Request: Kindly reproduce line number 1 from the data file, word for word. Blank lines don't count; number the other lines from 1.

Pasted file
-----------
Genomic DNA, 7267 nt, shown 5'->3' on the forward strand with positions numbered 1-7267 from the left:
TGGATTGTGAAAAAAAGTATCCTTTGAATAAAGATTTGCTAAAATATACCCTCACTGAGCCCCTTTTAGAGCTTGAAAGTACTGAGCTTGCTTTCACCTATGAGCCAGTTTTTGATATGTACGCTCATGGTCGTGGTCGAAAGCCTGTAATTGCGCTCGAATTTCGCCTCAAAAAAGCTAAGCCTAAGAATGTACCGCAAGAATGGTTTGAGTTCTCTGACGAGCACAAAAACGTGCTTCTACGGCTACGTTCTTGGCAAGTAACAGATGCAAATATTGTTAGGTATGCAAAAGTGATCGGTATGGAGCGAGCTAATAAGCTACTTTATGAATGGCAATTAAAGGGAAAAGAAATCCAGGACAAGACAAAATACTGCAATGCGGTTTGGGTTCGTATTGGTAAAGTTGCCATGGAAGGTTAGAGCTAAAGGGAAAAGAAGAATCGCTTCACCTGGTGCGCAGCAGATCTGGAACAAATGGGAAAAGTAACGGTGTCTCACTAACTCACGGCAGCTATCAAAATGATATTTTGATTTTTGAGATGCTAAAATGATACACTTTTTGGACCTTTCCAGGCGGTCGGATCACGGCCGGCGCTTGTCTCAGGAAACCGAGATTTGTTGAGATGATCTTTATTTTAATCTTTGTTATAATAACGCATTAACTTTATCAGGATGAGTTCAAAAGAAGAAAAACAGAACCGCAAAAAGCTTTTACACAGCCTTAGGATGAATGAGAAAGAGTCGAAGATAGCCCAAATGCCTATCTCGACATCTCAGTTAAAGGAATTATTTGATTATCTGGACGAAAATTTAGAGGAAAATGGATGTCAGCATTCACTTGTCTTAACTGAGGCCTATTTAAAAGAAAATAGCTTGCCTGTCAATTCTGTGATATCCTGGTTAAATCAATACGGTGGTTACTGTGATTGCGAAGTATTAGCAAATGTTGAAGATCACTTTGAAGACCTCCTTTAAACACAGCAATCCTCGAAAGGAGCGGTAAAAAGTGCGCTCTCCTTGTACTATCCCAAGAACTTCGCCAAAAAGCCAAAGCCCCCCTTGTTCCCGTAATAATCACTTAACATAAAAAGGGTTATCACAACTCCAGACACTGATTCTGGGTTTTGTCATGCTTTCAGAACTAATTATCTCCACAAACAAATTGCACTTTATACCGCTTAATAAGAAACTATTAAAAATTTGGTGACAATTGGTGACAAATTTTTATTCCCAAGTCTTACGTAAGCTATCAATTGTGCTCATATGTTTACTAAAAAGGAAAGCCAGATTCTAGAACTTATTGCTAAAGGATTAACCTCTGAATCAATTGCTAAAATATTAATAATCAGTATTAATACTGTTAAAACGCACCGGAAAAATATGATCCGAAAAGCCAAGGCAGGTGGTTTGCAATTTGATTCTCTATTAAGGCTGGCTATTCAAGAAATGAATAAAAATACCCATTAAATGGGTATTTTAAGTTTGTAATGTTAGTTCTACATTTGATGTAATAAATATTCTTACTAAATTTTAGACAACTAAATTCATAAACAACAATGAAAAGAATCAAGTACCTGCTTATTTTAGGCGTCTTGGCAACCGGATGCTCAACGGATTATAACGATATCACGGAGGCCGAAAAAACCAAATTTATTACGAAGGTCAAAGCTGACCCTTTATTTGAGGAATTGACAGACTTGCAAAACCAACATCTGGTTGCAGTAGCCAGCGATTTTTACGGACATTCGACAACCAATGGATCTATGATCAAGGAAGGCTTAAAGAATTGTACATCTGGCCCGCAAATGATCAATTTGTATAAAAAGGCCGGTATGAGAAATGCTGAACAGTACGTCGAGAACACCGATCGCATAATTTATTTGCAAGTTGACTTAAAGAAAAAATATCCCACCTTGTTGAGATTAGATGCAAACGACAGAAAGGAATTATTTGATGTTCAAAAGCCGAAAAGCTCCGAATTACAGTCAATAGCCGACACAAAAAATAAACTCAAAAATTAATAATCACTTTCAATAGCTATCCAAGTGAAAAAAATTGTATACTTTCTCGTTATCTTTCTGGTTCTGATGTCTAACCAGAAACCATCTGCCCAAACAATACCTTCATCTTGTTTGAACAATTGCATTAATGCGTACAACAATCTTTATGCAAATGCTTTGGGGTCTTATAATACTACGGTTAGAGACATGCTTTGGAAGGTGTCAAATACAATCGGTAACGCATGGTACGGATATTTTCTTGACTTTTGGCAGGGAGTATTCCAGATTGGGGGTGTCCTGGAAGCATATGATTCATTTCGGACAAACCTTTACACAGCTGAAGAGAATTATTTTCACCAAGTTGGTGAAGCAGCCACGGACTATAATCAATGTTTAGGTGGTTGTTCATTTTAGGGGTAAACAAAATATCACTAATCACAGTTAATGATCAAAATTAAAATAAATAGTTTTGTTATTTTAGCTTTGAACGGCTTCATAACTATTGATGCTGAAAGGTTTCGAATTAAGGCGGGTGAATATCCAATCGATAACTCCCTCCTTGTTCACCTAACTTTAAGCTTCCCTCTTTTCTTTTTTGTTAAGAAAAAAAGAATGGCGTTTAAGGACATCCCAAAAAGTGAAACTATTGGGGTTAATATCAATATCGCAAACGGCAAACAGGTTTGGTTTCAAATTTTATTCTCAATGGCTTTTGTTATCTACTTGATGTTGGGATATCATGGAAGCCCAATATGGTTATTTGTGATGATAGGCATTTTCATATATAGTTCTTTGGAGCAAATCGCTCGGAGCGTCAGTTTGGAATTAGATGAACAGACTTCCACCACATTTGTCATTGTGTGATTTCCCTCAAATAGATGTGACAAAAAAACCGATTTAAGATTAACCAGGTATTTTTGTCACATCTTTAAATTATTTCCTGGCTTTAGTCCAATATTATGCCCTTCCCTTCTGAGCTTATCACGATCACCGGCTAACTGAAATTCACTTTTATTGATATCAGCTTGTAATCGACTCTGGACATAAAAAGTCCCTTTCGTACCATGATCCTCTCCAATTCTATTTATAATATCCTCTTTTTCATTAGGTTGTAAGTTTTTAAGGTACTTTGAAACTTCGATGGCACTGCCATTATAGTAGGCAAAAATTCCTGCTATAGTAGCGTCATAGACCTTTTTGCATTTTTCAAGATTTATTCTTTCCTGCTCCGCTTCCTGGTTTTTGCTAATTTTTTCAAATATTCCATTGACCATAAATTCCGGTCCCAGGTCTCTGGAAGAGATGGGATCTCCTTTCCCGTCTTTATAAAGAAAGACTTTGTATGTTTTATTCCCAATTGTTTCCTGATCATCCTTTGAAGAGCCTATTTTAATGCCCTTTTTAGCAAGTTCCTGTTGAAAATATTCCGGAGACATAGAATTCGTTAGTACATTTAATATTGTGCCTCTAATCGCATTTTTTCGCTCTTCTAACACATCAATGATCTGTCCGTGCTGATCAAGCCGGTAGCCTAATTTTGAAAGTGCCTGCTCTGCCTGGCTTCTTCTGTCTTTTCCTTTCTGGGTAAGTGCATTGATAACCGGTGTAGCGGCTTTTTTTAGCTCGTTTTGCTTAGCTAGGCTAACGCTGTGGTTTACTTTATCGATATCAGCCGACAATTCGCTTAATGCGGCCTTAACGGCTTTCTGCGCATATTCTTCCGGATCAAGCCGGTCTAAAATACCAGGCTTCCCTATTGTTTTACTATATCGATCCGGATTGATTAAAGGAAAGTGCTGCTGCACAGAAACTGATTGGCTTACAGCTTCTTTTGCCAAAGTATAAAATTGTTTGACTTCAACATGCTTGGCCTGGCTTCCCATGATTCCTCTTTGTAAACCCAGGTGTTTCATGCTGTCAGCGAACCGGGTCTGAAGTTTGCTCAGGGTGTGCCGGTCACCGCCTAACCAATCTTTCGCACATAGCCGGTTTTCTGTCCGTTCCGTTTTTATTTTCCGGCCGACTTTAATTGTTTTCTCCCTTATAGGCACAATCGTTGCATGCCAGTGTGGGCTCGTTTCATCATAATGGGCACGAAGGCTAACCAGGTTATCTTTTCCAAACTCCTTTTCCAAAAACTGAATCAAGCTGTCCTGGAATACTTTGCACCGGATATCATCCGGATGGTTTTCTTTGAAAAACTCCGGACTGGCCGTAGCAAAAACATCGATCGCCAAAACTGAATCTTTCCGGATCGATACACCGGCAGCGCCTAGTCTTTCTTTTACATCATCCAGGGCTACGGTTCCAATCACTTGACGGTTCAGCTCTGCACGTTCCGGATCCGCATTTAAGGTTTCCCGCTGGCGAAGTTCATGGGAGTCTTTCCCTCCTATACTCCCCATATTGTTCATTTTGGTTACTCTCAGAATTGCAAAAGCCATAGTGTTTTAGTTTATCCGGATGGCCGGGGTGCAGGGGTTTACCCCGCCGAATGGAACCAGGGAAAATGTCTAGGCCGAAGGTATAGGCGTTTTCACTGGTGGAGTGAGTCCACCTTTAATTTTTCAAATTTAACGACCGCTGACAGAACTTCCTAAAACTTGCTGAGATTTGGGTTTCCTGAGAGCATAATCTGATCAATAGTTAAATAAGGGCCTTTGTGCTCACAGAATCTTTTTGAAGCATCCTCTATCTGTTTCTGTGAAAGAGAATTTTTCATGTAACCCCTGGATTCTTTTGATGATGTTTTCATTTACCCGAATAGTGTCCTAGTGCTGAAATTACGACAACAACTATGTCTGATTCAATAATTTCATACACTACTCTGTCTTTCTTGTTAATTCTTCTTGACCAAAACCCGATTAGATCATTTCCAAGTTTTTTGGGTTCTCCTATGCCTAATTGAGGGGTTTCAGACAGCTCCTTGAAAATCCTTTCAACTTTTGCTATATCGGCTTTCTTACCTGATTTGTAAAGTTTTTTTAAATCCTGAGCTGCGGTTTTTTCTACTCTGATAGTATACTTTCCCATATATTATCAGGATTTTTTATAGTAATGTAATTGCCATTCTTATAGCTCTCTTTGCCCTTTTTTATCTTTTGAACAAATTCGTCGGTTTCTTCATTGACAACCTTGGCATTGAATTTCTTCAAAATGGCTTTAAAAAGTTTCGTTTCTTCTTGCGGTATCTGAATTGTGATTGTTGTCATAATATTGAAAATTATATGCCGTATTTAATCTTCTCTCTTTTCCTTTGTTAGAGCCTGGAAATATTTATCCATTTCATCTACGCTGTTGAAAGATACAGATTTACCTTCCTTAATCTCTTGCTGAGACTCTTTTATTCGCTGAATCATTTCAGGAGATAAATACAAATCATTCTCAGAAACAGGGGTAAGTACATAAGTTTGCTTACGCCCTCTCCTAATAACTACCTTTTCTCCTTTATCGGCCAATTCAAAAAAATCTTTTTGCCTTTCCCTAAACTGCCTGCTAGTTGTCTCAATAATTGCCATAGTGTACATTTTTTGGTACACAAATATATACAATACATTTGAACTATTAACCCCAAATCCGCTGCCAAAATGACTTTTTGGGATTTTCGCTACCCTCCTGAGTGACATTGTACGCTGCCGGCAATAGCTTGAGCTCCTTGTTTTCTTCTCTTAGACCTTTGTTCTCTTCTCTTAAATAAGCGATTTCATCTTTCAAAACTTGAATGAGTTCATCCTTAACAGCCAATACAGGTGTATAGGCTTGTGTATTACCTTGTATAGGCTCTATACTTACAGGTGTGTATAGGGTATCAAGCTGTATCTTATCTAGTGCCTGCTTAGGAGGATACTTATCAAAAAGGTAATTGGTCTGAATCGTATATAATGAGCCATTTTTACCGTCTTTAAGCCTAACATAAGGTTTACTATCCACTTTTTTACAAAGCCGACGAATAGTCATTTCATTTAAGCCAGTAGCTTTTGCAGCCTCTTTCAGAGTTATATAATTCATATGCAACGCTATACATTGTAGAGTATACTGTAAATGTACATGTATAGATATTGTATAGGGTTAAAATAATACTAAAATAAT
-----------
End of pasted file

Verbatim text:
Genomic DNA, 7267 nt, shown 5'->3' on the forward strand with positions numbered 1-7267 from the left: